Maharashtra Chief Secretary Manukumar Shrivastava undertook a review of the bullet train project. He told the collector of Mumbai Suburbs, Nidhi Chaudhari, the collector of Thane, Rajesh Narvekar, and the collector of Palghar, Manik Gursal, to sort out the land acquisition issues.
Furthermore, Shrivastava asked Mumbai Metropolitan Region Development Authority (MMRDA) to hand over the Bandra plot to the NHSRCL and shift the petrol pump and fire station at Bandra-Kurla Complex (BKC) and Vikhroli in Mumbai soon.
Other clearances hindering the start of the project
Apart from the land acquisition, forest clearance in the state was also pending.
Speaking on the project an official close to it said, “Shifting of Maharashtra State Electricity Transmission Corporation Limited (MSETCL) lines and Forest Clearance Stage-I for 29.32 ha forest land for shifting of EHV lines pertaining to PGCIL and MSETCL in Palghar and Thane districts and shifting of DC Earthing Station, for rolling stock depot, to an alternate location by MSETCL in Thane district was also pending.”
Bids invited for Bandra Kurla Complex (BKC)
Bids for the design and construction of Bandra Kurla Complex (BKC), the only underground station in the Mumbai-Ahmedabad high-speed rail corridor, have been invited.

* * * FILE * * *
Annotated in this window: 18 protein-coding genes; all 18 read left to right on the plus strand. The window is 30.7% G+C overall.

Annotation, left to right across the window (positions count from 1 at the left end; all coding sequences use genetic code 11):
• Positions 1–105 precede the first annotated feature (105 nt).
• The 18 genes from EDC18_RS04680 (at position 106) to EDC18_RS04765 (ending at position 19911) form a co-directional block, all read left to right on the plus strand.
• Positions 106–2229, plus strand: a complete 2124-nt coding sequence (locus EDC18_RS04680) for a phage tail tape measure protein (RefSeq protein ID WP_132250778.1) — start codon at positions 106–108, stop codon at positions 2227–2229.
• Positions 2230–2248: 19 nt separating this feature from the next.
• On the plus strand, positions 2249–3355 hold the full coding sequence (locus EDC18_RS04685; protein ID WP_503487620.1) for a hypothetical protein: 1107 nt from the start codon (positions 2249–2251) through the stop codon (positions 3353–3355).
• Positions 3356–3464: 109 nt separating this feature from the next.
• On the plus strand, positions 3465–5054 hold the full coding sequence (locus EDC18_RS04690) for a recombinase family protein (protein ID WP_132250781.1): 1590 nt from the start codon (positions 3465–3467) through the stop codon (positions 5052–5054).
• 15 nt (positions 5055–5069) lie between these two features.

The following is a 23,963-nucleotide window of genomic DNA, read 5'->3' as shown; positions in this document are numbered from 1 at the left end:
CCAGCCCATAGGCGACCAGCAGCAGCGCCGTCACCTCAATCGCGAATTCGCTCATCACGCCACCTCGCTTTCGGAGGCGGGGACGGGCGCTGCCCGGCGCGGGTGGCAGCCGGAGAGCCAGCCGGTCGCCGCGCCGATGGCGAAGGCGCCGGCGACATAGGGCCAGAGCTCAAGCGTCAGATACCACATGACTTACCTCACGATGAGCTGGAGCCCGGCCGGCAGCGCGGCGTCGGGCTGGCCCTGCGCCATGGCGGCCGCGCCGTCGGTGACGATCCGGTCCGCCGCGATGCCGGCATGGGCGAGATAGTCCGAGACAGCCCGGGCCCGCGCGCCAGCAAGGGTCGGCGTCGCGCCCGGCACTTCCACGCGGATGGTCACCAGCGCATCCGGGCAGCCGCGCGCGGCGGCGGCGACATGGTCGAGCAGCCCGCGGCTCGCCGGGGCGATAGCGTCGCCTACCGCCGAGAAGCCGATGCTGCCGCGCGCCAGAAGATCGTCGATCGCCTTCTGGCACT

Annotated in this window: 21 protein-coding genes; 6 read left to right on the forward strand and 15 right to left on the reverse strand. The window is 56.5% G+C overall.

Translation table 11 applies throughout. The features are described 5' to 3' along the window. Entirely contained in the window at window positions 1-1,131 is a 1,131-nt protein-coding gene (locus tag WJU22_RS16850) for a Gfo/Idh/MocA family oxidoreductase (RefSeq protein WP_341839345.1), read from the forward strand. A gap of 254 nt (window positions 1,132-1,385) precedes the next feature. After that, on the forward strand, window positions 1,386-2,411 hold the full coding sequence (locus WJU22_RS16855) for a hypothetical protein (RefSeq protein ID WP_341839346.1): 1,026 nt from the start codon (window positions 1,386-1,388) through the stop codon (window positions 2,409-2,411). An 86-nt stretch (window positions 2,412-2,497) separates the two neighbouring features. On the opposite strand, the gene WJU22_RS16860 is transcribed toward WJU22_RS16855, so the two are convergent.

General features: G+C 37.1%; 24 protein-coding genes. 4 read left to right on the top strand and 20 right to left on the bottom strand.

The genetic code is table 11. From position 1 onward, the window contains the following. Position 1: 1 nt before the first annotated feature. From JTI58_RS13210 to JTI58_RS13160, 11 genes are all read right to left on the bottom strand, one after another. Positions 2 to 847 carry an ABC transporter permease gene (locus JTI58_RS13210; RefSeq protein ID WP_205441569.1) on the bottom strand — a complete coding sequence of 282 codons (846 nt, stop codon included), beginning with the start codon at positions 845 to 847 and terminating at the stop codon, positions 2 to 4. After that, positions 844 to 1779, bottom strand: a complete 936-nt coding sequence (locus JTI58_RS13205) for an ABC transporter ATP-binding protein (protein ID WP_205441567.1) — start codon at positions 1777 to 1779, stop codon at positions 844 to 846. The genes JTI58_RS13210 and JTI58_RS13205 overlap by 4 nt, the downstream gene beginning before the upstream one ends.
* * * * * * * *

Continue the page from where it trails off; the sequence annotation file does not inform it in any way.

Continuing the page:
The National High-Speed Rail Corporation Limited (NHSRCL) invited bids for the high-speed rail station in Mumbai under the C1 package. The package, in addition to the BKC station, also includes a cut and cover length of 467m and a ventilation Shaft of 66m. This shaft will be used for taking out the tunnel boring machine (retrieval shaft).
The Bandra Kurla Complex (BKC) will reportedly have 6 platforms. The length of each platform is approx. 425m which makes it sufficient to accommodate a 16-coach bullet train. The station will have connectivity with the metro and road.
Bandra Kurla Complex (BKC) design overview
The Complex is planned at a depth of about 24 meters from the ground level. It will feature a total of three floors including a platform, concourse, and service floor. Two entry/exit points are planned. One will facilitate access to the nearby Metro station of metro line 2B, and the other towards the MTNL building.
Furthermore, the station has been planned in a way that ample space is available for passenger movement and amenities at the concourse and platform levels. These amenities include- security, ticketing, Waiting areas, a business-class Lounge, a nursery, restrooms, and smoking rooms. In addition, there will be Information Kiosks and incidental retail, public information, and announcement system not to mention CCTV surveillance, etc.
Moreover, the Bandra Kurla Complex (BKC) will feature a dedicated skylight for natural lighting. The plan has also put into consideration, the integration with other modes of transportation like the metro, Buses, autos, and taxis.